In 1887 red coloured hounds were acquired from P F Durasov which were descended from A I Arapov's dogs, famous in Penza province. The blood of Anglo-Russian dogs from I I Sokolov's hunt was mixed with Delvig's harlequins via the light bay-skewbald dog Batyr, who was descended from old Glebov dogs from Rakhmaninov's hunt and hounds from France and England. A light bay-skewbald pack which excelled in its keen scent and marvellous voice was bred from these dogs. At the same time , in 1887, nine red-coated dogs, descendants of the Arapov pack, were bought from N A Panchulidzev. Their blood was mixed with that of the famous hounds of P N Belousov, N V Mazharov and A A Lebedev."
A typical hunting scene by the artist Kivshenko:
"Photograph of Prince D B Golitsyn, Head of the Imperial Hunt:
In breeding Borzois all attention is given to the ferocity and friskiness of the dogs. Pairs were chosen for these qualities.
In 1880 a sandy-skewbald dog, Fling, was acquired from the famous Boldarev Russian hunting borzois and in 1891 the pack was supplemented with the sandy-skewbald dog Gladden which was superbly frisky and marvellously built. Mating Gladden and Glory produced some faultlessly frisky Borzois.
In the autumn of 1891 the sandy grey hunting dog Tender, unrivalled in character and friskiness, was bought from B A Vasilchikov. From Tender and the sandy-grey bitch Blizzard some very good litters were obtained, dogs such as Falcon, Fierce, Tender II, Lady, Madcap,Arrow, Rout, Shoot, Antelope and Orphan. Falcon was especially outstanding and won a gold medal at the Moscow Show, coming second after V N Chebyshev's famous Reward. Rout was extraordinarily frisky and would catch wolf over rough ground. In Blizzard's pedigree were the famous Borzois of P M Machevarianov and N V Nazarev.
A big influence on the development of pedigree Pershino Borzois was Tufty II, bought from P F Durasov. Tufty and Blizzard produced dogs of the same type: Lout, Barbarian, Witch and Blizzard, primarily dark-coloured dogs.
In 1885 the red-skewbald dog Sorcerer, remarkably thin with a steep-rising back and thin little ears , was acquired from B A Vasilchikov. Mating him with Dove produced the famous Borzois Proud, Ruffian, Storm and Terror. In 1897, using blood pairing, Sorcerer's offspring were paired with Tender's and Tufty's offspring. The result was splendid and gave dogs exclusively of one type. Sorcerer's son Diamond - an outstandingly beautiful dog- won a gold medal at the Moscow Show as well as the prize for the best hunting dog. Diamond's son, the grey- skewbald dog Quick, was sold to America.
Excellent results were also given by mating Pershino Borzois with those of N P Ermolov. The blood of Pershino Borzois went into many pedigrees both in our country and abroad.
Russian breeders as far back as the last century (sic:19th Century) proved the need for type III- III blood pairing, which is when an outstanding common ancestor is found in the third generation of both the dog's and the bitch's pedigree. Dogs were chosen strictly according to patterns.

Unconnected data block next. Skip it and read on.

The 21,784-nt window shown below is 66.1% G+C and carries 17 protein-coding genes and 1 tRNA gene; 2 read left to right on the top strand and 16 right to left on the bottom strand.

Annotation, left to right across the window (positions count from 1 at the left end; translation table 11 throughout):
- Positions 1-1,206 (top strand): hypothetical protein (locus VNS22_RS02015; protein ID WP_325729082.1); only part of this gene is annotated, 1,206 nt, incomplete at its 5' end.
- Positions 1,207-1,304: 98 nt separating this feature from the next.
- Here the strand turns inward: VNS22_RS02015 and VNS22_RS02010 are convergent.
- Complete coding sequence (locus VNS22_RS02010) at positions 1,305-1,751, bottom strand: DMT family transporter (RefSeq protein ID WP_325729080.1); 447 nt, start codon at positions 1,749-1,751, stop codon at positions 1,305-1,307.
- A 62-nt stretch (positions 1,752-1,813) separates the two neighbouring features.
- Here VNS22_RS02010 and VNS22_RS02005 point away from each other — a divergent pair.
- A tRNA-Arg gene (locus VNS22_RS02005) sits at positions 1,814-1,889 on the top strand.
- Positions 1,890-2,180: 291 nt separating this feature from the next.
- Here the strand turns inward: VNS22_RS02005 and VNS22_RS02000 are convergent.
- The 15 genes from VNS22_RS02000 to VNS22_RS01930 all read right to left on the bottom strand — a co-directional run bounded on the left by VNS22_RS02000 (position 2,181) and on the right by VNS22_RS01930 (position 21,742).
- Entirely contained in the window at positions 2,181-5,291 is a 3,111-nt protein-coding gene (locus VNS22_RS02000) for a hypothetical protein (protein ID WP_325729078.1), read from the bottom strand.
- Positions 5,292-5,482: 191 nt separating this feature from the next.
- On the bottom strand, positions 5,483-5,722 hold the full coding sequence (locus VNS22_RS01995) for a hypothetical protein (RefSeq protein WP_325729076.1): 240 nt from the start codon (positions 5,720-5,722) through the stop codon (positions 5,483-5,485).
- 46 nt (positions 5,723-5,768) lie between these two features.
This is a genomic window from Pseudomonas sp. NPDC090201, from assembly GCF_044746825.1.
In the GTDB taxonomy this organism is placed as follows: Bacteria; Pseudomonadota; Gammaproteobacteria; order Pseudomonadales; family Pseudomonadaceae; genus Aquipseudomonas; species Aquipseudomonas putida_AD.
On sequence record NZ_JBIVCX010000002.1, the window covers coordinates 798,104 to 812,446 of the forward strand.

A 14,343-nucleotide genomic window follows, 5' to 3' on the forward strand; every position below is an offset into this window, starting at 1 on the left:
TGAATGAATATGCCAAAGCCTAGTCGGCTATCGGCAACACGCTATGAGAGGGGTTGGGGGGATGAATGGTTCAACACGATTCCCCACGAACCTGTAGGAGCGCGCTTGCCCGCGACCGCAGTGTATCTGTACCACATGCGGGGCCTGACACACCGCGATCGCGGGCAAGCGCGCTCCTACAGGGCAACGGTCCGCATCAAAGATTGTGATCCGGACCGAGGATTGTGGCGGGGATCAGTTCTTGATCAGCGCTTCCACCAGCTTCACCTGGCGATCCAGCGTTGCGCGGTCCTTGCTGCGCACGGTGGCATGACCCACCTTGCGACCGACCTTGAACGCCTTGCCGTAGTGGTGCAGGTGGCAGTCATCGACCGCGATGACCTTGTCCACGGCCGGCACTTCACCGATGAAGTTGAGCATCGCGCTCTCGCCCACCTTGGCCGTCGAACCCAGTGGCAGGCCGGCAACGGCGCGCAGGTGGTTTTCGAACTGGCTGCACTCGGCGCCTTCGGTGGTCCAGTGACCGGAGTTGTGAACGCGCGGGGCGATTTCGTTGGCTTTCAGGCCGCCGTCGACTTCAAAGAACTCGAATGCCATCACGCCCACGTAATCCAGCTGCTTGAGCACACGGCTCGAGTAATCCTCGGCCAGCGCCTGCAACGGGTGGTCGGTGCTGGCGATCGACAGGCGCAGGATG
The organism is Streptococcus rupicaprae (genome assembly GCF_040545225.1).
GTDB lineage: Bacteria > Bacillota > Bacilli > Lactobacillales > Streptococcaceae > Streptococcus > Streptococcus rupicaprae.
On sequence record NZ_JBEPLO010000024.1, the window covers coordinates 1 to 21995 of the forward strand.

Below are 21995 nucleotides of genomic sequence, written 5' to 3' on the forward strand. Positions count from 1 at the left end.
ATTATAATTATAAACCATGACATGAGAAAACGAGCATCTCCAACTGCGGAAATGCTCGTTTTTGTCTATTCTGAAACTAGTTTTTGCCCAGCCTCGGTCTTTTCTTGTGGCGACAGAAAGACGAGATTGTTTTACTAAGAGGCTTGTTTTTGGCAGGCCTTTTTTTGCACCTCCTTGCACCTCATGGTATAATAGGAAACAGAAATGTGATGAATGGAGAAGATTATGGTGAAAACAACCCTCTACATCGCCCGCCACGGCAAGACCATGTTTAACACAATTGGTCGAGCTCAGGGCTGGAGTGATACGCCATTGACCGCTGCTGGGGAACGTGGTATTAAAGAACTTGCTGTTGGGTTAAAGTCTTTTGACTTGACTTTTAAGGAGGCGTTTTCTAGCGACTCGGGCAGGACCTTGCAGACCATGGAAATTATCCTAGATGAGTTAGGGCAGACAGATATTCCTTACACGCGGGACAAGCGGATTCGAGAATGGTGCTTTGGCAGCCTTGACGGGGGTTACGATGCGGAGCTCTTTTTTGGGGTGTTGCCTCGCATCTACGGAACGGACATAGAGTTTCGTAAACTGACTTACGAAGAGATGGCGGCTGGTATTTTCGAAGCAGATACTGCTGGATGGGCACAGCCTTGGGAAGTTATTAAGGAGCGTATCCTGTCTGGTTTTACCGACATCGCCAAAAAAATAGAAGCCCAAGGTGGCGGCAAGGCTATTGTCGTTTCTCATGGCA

The famous expert and author of a book about the Pershino hunt D P Valtsov wrote: "....ancestors of dogs which became part of the Pershino kennels were from the same root, which is how I personally explain the appearance in the Pershino kennels of dogs of the old type."
Unfortunately not in colour but the above photograph demonstrates colours in the breed, red on the left and black on the right-hand side.
"The famous expert and author of a book about the Pershino hunt , D P Valtsov, wrote:" ...ancestors of dogs which became part of the Pershino hunt were from the same root, which is how I personally explain the appearance in the Pershino kennels of dogs of the old type. "
All the best blood of the time, from the hunts of P M Machevarianov, N P Ermolov, F V Protasev, S S Kareev, A V Nazimov, S V Ozerov and N A Boldarev, entered the Pershino Borzois pedigrees.
D P Valtsov, the former hunt steward, wrote a book "Hunting with the dogs at Pershino" which gave some unique descriptions of the Pershino hunt: "... 2nd September 1899. The Pershino hunt had spent the night in railway wagons at the Dvoriki station, about three miles from the "Bear's forest" which belonged to Count Bobrinsky; At 10 o'clock in the morning pair after pair emerged in a long column and went through fields to the island, followed by the main pack. They walked in a column because, before the island where the litter of wolves is, there is no hunting allowed due to fears that the wolf might be frightened by the noise, moved and driven to the edge of the wood. The island described a rectangle with shorter sides to the east and west and longer to the north and south; the eastern side looked out over a deep transverse ravine, on the spur of which in a westerly direction there was abroad strip of young forest of pines and oaks. The hunt stopped before it reached the unwooded ravine; the pairs lined up in two columns and went to occupy the northern and southern sides , the last pairs having closed up the western side. It was a very quiet grey autumn day; dotted around the fields were stooks (sic: group of sheaves of grain stood on end) of corn which had not yet been gathered, and which provided good cover for the pairs of dogs. I stood on a raised hill and could see almost all the pairs: the island seemed from where I was looking to be lying in a gently sloping depression, and to the north the field ascended into a steep hillock at the top of which there were also some pairs standing behind stooks.